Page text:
A 50–70% recurrence rate after successful RFA within 20–30 months has been reported in several studies [27]. In a previous study, tumor-specific T cell responses were enhanced by RFA in a liver cancer rabbit model, including circulating T cell activation and intrahepatic T cell infiltration; however, a high recurrence rate was also observed [28]. This finding was further validated in human subjects, which showed that immune activation following RFA was not associated with the prevention of HCC recurrence [29]. In addition, circulating PD-L1/PD-1 expression was significantly increased after cryoablation, correlating with poor clinical outcomes [30]. Increased Th17 cells after MWA have been shown to be a risk factor for tumor recurrence [31]. These findings indicate that the augmentation of immune responses following RFA is insufficient to prevent tumor recurrence.
The Toll-like receptor 9 agonist CpG increased anti-tumor T cell responses following RFA and prolonged survival and reduced new tumor growth [32]. A weak tumor-specific T cell response induced by RFA was potentiated by an anti-CTLA-4 blockade [33]. In another study, anti-CTLA-4 blockade or Treg cell depletion after RFA or cryoablation increased tumor-specific T cell number and cytokine secretion [6]. Interestingly, RFA of liver metastases increased T cell infiltration but also increased PD-L1 expression in primary tumors, which was overcome by anti-PD-1 blockade [34]. Furthermore, a mouse model showed that the administration of CC chemokine ligand 3 after RFA potentiated tumor-specific T cell responses via CD11c+cells in a CCR1-dependent manner [35]. In addition to the activation of T cell responses, RFA reduces the frequency of MDSCs, which is associated with a better recurrence-free survival [36]. These findings indicate that further immunotherapeutic strategies after local ablation treatments is helpful for improving clinical outcomes and enhancing tumor surveillance by effective immune responses, and strategies beyond targeting immune checkpoint molecules need to be investigated.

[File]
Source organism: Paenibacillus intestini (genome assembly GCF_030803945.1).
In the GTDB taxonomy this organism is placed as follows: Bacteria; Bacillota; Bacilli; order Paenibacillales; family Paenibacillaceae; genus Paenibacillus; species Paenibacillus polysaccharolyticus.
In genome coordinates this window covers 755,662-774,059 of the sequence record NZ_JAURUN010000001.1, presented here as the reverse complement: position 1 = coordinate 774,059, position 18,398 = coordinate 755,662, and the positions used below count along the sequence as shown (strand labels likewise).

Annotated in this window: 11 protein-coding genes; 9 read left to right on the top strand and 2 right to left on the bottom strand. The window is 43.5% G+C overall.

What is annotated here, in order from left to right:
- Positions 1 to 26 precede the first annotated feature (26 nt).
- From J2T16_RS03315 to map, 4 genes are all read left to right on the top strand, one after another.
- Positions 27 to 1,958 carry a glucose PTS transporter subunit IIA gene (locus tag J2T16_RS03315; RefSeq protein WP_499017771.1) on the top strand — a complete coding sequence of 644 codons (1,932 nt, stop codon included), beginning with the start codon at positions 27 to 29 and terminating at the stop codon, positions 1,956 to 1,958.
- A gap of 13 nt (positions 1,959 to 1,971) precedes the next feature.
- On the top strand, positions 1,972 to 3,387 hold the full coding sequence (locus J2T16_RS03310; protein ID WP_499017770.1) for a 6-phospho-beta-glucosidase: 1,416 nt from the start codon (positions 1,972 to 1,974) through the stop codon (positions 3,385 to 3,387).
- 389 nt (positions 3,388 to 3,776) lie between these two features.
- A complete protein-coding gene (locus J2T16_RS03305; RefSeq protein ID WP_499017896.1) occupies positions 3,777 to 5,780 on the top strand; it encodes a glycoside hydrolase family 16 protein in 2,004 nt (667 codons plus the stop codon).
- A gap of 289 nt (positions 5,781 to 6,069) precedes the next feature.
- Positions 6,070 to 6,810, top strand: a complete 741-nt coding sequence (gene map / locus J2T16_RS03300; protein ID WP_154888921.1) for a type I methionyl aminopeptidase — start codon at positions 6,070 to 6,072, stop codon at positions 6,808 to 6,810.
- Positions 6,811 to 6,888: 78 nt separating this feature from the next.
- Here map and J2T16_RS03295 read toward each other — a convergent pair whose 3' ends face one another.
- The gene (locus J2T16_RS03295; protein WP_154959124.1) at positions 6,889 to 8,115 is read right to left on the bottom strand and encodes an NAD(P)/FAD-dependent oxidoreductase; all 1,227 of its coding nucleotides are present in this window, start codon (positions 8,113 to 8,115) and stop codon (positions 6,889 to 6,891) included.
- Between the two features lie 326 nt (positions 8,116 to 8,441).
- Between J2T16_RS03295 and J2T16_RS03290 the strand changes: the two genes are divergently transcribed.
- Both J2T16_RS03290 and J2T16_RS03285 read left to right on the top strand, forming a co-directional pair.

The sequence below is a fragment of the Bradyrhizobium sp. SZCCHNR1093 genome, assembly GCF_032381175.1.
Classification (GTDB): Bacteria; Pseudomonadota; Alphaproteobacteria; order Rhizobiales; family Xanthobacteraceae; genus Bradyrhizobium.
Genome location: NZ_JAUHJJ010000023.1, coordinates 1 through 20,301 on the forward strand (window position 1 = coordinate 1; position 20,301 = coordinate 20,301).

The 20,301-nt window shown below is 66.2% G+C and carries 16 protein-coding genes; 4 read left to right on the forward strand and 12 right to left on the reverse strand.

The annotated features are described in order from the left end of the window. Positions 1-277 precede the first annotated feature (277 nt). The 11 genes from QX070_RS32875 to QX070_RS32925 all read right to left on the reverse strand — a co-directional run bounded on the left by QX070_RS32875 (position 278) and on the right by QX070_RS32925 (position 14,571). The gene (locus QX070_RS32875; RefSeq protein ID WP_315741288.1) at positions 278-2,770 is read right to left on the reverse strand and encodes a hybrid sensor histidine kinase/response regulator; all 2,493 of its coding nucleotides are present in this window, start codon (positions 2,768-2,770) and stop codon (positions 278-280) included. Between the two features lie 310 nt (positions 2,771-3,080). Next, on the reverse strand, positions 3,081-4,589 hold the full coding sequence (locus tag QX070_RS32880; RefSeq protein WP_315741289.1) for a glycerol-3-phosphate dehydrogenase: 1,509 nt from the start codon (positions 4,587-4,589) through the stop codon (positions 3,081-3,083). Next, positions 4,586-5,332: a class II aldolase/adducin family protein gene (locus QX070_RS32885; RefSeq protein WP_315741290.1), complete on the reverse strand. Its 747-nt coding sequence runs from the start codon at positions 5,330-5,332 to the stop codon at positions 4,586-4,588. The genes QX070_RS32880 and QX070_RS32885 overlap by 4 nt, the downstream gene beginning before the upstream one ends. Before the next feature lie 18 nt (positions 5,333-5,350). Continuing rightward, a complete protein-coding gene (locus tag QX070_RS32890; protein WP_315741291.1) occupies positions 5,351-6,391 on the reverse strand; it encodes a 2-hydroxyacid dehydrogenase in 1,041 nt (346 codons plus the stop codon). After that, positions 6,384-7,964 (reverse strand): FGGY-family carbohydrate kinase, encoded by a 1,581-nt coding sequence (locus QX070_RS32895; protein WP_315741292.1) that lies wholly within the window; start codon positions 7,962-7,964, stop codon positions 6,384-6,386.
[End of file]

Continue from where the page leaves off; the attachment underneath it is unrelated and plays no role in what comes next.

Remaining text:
2.2. Transarterial Therapies

2.2.1. TACE

TACE is the preferred method for treating intermediate-stage, unresectable HCCs. Despite procedural advancement, the clinical outcome has not been satisfactory and the median OS, which is affected by tumor size, tumor markers, liver function, and vascular invasion, was 19.9 months based on a recent report [37]. Similar to local ablative treatments, immune dysfunction may remain even after successful treatment. Furthermore, in a previous study with human samples, PD-1+-exhausted CD8+ T cells in the tumor were more increased in stage II or III patients than in stage I patients [16], indicating that T-cell exhaustion is more advanced in patients receiving TACE than in patients receiving local ablation treatments. As TACE is not a curative treatment and a small number of tumor cells can remain in circulation and within the liver, surveillance and clearance by immune cells and their augmentation using ICBs could have clinical benefit [38] and clinical trials are ongoing.
The changes in the composition or function of immune cells after TACE remain to be elucidated, and whether the peripheral T cell population might be affected by TACE has been investigated in only a few studies. Growing evidence indicates that tumor necrosis caused by TACE induces immunological activation. For example, the inflammatory cytokine IL-6 significantly increased early after TACE [39]. However, Th2 cytokines (IL-4, IL-5, or suppressive cytokine IL-10) were also increased in the late phase after TACE, indicating that the immunological changes caused by TACE are complicated processes.